Ancient Architecture Inspires Otherworldly Film Project
Whatever role Kendall College of Art and Design of Ferris State University (KCAD) Sculpture and Functional Art Assistant Professor Natalie Wetzel finds herself playing from day to day – teacher, artist, performer, collaborator, costumer, or even living artwork – you can be sure she’ll go the distance.
Case in point: “ORB WOMB,” the latest film project to emerge from The Moon, the Grand Rapids, Mich.-based multidisciplinary creative space operated by Wetzel and creative partner/photographer/producer Mark Andrus. The film follows Wetzel’s character Iohc, an otherworldly, pregnant, horned creature, as it grapples with its sudden appearance in an unfamiliar and harshly desolate desert landscape. Two spacemen, played by Andrus and The Moon collaborator Joe Ashi, hurry just ahead, secretly attempting to help Iohc survive and transcend its new reality.
"ORB WOMB" teaser poster (image courtesy of The Moon)
The trio shot “ORB WOMB” on location in Chaco Canyon, New Mexico, where the ancient Anasazi architecture and its connection to astronomy served as both the film’s physical set and its thematic inspiration. Wetzel got to know the area well while earning her MFA from New Mexico State University, where her master’s thesis was informed in part by several trips to Chaco Canyon, and incorporated explorations of astronomy, oral traditions, and the fusion of human and animal forms. Now, she continues to explore scientific perspectives and perceptions of reality through her lens as an academic sculptor.
“Humans love to tell stories to explain why we are here, as we also love to observe our existence through scientific inquiry. These ‘parallels’ lose meaning without each other,” says Wetzel. “Chaco Canyon is a sculpture; its architecture is an ancient map of the cosmos and its significance is humanity’s curiosity to discover why we are here. This film reflects my effort to transcend boundaries among the arts, architecture, science, and spirituality while celebrating evidence of a distant past sans those separations.”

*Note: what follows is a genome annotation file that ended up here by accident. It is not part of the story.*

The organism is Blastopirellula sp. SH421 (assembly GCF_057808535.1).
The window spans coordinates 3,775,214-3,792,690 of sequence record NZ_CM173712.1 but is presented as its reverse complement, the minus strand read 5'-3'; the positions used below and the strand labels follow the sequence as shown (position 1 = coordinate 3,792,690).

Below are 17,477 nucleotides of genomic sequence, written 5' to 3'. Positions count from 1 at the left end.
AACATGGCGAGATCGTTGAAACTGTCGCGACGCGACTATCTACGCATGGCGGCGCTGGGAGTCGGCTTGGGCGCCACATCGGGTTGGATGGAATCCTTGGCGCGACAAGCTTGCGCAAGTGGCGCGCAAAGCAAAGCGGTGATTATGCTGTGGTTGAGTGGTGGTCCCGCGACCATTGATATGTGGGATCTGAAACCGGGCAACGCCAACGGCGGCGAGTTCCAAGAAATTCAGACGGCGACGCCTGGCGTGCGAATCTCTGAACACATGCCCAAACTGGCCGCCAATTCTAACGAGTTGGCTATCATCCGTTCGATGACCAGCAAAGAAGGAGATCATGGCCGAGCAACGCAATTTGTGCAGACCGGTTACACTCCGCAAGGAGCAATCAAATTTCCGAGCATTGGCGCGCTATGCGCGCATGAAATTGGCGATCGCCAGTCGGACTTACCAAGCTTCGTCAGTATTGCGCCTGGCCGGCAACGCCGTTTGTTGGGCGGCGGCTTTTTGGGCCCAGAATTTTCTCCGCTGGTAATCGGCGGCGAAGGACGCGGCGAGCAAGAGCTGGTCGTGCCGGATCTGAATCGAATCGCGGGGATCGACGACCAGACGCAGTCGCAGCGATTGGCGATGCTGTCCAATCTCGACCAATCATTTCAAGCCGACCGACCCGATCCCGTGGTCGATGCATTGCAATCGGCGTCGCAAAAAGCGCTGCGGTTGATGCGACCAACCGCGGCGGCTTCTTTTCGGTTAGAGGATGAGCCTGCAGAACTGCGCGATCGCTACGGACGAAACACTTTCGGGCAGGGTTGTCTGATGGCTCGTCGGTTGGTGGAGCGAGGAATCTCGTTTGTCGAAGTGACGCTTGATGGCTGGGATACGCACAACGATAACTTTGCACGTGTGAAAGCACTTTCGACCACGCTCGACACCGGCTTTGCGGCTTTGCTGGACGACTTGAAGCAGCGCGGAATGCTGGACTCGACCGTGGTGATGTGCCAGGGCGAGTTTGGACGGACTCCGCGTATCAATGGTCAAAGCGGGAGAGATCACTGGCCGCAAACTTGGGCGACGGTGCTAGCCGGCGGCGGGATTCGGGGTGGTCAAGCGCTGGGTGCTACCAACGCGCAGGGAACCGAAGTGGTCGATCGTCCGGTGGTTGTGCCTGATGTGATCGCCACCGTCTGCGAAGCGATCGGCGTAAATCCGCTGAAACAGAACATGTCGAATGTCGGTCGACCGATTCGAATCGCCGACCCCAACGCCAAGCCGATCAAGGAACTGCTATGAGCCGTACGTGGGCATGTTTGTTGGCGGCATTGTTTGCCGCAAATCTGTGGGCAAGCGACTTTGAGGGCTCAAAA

The film’s cinematography was curated with the express purpose of projecting onto a domed surface, giving “ORB WOMB” a surreal and disorienting quality that Wetzel says is an integral facet of the narrative, echoing infinite layers of existence.
“Iohc carries an orb revealing alternate realities, and the viewers will exist within a dome ‘orb’ to experience the film. We break the fourth wall with an implication of infinite false walls. For this project specifically, we hope to inspire nontraditional uses of planetariums and methods of filmmaking, while building collaborations across disciplines,” says Wetzel.
“ORB WOMB” will be premiering in full in the near future. For now, a trailer of the film can be found on the website of Tribe Magazine, a UK-based publication for which Wetzel acts as a U.S. correspondent.
Learn more about KCAD’s Sculpture and Functional Art program at kcad.edu/sculpture.